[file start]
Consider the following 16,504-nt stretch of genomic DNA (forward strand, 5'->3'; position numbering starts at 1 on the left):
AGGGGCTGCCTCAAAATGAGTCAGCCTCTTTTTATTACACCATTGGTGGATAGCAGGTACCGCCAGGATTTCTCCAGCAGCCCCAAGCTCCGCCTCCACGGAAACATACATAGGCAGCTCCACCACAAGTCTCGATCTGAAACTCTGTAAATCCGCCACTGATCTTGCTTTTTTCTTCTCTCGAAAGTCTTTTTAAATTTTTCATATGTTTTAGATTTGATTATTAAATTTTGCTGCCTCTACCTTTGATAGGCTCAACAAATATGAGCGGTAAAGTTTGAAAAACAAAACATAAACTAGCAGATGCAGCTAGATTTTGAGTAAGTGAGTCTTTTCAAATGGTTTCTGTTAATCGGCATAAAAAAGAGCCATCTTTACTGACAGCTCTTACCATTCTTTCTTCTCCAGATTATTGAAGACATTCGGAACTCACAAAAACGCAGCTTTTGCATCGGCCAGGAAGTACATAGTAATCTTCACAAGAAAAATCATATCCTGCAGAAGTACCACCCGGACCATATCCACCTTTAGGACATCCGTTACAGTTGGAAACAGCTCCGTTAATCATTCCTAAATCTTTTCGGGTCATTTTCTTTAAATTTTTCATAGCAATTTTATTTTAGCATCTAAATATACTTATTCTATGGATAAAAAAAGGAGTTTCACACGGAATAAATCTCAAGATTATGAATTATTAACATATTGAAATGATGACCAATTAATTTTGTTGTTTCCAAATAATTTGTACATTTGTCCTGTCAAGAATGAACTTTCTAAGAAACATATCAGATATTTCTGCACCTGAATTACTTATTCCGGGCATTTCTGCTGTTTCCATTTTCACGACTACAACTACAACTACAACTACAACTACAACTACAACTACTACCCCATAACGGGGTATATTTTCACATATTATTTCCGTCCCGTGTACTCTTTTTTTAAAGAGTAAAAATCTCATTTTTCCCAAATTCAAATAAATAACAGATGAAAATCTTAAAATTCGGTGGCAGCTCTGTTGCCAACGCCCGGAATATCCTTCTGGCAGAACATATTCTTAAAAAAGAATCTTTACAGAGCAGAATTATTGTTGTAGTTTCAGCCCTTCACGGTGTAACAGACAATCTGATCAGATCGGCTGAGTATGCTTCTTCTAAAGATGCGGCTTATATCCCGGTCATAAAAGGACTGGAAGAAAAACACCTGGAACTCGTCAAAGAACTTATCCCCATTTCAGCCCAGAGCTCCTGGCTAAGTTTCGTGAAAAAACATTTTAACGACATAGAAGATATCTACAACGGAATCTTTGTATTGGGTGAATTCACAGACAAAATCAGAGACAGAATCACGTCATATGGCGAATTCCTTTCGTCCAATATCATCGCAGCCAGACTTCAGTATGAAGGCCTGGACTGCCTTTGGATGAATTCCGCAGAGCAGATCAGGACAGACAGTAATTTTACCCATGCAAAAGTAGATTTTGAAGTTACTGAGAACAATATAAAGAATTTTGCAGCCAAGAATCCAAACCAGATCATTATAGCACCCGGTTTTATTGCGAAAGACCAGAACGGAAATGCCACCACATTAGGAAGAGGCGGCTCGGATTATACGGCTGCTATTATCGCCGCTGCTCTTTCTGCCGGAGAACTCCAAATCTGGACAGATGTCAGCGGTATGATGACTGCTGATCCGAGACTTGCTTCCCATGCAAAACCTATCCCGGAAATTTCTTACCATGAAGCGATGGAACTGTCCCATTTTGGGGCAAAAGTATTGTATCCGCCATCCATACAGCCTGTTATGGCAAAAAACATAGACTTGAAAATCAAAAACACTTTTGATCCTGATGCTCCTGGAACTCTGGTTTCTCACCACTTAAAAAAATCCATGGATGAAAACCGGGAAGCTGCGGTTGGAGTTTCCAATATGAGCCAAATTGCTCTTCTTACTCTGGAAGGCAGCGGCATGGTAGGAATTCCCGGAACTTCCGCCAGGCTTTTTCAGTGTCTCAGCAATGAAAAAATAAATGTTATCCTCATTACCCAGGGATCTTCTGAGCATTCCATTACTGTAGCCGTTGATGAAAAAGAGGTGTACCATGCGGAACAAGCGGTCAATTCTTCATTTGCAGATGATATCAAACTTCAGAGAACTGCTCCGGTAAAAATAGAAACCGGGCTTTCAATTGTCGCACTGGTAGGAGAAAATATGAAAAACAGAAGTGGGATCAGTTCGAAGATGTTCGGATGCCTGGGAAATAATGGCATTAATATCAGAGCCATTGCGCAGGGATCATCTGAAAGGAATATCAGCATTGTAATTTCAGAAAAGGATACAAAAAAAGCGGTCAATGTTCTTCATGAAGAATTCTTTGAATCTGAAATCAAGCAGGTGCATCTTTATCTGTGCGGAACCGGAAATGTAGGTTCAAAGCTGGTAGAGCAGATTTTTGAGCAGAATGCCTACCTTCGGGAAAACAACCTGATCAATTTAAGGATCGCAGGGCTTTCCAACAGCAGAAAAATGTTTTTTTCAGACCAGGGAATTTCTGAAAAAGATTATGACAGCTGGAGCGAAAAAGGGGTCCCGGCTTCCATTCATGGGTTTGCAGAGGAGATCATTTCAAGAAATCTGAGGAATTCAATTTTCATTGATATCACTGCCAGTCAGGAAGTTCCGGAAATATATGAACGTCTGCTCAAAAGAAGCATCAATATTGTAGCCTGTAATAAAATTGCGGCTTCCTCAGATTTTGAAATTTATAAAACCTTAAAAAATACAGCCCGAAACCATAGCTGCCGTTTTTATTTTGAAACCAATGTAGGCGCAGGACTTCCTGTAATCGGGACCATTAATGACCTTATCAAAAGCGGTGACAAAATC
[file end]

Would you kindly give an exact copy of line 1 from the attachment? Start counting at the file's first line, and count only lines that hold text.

Consider the following 16,504-nt stretch of genomic DNA (forward strand, 5'->3'; position numbering starts at 1 on the left):